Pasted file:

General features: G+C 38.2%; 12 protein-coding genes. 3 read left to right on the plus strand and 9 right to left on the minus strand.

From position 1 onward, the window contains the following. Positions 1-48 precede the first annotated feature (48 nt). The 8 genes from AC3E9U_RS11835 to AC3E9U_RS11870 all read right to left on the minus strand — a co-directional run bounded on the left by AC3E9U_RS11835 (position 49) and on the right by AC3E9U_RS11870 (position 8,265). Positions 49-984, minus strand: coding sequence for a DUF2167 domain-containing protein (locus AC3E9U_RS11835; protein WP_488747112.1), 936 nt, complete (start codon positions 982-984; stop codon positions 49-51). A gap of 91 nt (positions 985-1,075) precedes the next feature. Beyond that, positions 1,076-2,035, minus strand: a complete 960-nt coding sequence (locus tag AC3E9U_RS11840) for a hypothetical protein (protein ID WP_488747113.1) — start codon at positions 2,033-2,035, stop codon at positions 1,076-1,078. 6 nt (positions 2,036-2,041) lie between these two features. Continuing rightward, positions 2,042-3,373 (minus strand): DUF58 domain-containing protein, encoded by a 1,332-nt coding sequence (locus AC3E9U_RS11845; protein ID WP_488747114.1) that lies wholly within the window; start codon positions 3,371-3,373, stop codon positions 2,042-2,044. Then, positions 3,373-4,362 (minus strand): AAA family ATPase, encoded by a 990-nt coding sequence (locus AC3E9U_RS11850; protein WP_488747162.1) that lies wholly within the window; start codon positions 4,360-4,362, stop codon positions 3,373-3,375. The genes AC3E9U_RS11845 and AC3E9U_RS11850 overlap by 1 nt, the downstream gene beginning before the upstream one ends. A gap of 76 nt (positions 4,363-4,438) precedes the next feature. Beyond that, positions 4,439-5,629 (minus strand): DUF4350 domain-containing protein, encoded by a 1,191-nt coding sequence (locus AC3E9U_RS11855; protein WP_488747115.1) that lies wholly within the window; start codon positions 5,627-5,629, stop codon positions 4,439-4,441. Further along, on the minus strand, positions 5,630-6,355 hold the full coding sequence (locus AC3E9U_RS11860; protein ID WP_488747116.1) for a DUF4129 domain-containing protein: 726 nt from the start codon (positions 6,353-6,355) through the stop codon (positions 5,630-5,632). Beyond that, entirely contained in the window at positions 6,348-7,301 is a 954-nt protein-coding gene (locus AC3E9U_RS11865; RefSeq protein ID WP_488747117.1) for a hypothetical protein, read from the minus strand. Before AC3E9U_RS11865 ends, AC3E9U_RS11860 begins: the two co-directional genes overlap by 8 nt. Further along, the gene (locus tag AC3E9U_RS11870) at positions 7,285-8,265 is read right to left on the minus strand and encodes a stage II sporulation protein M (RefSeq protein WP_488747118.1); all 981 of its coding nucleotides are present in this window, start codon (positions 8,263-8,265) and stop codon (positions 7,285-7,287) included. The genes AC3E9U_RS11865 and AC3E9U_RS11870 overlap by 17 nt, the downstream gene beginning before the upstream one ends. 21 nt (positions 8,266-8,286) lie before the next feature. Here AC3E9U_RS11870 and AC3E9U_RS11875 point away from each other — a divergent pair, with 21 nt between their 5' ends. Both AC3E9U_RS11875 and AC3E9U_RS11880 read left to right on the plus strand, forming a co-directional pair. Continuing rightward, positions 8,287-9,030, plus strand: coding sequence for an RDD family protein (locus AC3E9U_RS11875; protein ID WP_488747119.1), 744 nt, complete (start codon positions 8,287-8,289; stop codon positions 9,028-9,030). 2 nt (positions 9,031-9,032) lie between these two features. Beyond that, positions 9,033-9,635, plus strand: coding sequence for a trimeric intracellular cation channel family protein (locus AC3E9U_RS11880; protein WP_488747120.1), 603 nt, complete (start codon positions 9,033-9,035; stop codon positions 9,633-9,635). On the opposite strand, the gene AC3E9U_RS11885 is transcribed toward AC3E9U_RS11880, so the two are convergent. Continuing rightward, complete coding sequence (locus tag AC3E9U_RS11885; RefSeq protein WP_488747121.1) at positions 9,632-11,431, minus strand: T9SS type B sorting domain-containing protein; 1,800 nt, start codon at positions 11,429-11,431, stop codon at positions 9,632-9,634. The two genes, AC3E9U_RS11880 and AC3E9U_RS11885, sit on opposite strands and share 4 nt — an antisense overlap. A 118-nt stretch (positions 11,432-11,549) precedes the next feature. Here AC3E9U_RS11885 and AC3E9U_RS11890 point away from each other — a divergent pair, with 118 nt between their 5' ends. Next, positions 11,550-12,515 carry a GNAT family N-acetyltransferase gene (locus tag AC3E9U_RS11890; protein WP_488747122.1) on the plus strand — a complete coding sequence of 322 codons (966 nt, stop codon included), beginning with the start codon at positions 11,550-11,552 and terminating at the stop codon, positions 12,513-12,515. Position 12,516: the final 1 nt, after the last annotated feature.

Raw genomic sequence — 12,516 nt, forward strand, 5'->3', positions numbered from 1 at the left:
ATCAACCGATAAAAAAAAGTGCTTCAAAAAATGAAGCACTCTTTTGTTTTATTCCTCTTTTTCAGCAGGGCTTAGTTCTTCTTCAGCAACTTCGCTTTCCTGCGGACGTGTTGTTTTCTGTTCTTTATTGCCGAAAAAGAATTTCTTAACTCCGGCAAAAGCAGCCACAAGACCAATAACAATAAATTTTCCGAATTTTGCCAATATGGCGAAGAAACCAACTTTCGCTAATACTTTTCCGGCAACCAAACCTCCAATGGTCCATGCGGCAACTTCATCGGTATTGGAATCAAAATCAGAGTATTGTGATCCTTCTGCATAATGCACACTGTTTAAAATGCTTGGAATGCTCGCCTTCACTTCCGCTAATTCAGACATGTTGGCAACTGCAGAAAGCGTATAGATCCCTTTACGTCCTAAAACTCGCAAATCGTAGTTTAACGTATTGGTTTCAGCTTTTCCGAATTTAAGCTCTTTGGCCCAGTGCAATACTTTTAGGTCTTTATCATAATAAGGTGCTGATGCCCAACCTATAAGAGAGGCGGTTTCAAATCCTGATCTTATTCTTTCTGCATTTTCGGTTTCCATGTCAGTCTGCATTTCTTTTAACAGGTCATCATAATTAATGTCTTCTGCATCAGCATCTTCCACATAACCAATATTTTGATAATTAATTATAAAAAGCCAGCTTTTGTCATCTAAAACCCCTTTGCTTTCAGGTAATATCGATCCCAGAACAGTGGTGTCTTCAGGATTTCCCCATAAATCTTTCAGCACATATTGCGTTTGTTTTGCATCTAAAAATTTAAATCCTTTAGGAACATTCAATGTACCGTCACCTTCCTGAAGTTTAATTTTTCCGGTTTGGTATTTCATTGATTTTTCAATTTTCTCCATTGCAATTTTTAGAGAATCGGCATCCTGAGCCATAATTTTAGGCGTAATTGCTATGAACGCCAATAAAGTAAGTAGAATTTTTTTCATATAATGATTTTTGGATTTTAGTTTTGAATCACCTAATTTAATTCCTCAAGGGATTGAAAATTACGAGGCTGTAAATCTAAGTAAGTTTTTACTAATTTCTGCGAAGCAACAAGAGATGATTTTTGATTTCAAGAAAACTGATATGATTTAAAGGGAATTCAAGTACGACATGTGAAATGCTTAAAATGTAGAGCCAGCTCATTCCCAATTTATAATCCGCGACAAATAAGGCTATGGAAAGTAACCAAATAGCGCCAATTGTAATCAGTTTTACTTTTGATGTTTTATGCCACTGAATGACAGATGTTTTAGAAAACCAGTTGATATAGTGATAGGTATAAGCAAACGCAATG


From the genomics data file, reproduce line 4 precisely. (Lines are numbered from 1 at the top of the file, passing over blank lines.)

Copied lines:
ATCAACCGATAAAAAAAAGTGCTTCAAAAAATGAAGCACTCTTTTGTTTTATTCCTCTTTTTCAGCAGGGCTTAGTTCTTCTTCAGCAACTTCGCTTTCCTGCGGACGTGTTGTTTTCTGTTCTTTATTGCCGAAAAAGAATTTCTTAACTCCGGCAAAAGCAGCCACAAGACCAATAACAATAAATTTTCCGAATTTTGCCAATATGGCGAAGAAACCAACTTTCGCTAATACTTTTCCGGCAACCAAACCTCCAATGGTCCATGCGGCAACTTCATCGGTATTGGAATCAAAATCAGAGTATTGTGATCCTTCTGCATAATGCACACTGTTTAAAATGCTTGGAATGCTCGCCTTCACTTCCGCTAATTCAGACATGTTGGCAACTGCAGAAAGCGTATAGATCCCTTTACGTCCTAAAACTCGCAAATCGTAGTTTAACGTATTGGTTTCAGCTTTTCCGAATTTAAGCTCTTTGGCCCAGTGCAATACTTTTAGGTCTTTATCATAATAAGGTGCTGATGCCCAACCTATAAGAGAGGCGGTTTCAAATCCTGATCTTATTCTTTCTGCATTTTCGGTTTCCATGTCAGTCTGCATTTCTTTTAACAGGTCATCATAATTAATGTCTTCTGCATCAGCATCTTCCACATAACCAATATTTTGATAATTAATTATAAAAAGCCAGCTTTTGTCATCTAAAACCCCTTTGCTTTCAGGTAATATCGATCCCAGAACAGTGGTGTCTTCAGGATTTCCCCATAAATCTTTCAGCACATATTGCGTTTGTTTTGCATCTAAAAATTTAAATCCTTTAGGAACATTCAATGTACCGTCACCTTCCTGAAGTTTAATTTTTCCGGTTTGGTATTTCATTGATTTTTCAATTTTCTCCATTGCAATTTTTAGAGAATCGGCATCCTGAGCCATAATTTTAGGCGTAATTGCTATGAACGCCAATAAAGTAAGTAGAATTTTTTTCATATAATGATTTTTGGATTTTAGTTTTGAATCACCTAATTTAATTCCTCAAGGGATTGAAAATTACGAGGCTGTAAATCTAAGTAAGTTTTTACTAATTTCTGCGAAGCAACAAGAGATGATTTTTGATTTCAAGAAAACTGATATGATTTAAAGGGAATTCAAGTACGACATGTGAAATGCTTAAAATGTAGAGCCAGCTCATTCCCAATTTATAATCCGCGACAAATAAGGCTATGGAAAGTAACCAAATAGCGCCAATTGTAATCAGTTTTACTTTTGATGTTTTATGCCACTGAATGACAGATGTTTTAGAAAACCAGTTGATATAGTGATAGGTATAAGCAAACGCAATG